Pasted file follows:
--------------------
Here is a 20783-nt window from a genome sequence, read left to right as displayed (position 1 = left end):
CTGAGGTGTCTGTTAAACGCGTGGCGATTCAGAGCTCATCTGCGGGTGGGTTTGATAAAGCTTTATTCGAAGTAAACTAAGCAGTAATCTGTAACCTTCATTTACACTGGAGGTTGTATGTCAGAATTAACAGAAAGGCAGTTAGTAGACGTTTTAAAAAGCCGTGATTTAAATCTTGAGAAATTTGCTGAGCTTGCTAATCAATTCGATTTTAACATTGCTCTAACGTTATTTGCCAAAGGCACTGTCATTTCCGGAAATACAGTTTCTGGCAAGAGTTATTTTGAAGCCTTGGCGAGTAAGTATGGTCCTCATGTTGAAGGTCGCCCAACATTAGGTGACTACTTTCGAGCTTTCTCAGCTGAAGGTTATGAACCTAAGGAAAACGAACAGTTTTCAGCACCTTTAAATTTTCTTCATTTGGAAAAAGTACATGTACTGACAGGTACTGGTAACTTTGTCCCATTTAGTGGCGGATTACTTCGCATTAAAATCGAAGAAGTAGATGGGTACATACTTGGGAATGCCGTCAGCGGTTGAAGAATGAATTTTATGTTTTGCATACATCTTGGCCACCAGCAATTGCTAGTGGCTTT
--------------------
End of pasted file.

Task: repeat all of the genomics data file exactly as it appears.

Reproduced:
Here is a 20783-nt window from a genome sequence, read left to right as displayed (position 1 = left end):
CTGAGGTGTCTGTTAAACGCGTGGCGATTCAGAGCTCATCTGCGGGTGGGTTTGATAAAGCTTTATTCGAAGTAAACTAAGCAGTAATCTGTAACCTTCATTTACACTGGAGGTTGTATGTCAGAATTAACAGAAAGGCAGTTAGTAGACGTTTTAAAAAGCCGTGATTTAAATCTTGAGAAATTTGCTGAGCTTGCTAATCAATTCGATTTTAACATTGCTCTAACGTTATTTGCCAAAGGCACTGTCATTTCCGGAAATACAGTTTCTGGCAAGAGTTATTTTGAAGCCTTGGCGAGTAAGTATGGTCCTCATGTTGAAGGTCGCCCAACATTAGGTGACTACTTTCGAGCTTTCTCAGCTGAAGGTTATGAACCTAAGGAAAACGAACAGTTTTCAGCACCTTTAAATTTTCTTCATTTGGAAAAAGTACATGTACTGACAGGTACTGGTAACTTTGTCCCATTTAGTGGCGGATTACTTCGCATTAAAATCGAAGAAGTAGATGGGTACATACTTGGGAATGCCGTCAGCGGTTGAAGAATGAATTTTATGTTTTGCATACATCTTGGCCACCAGCAATTGCTAGTGGCTTT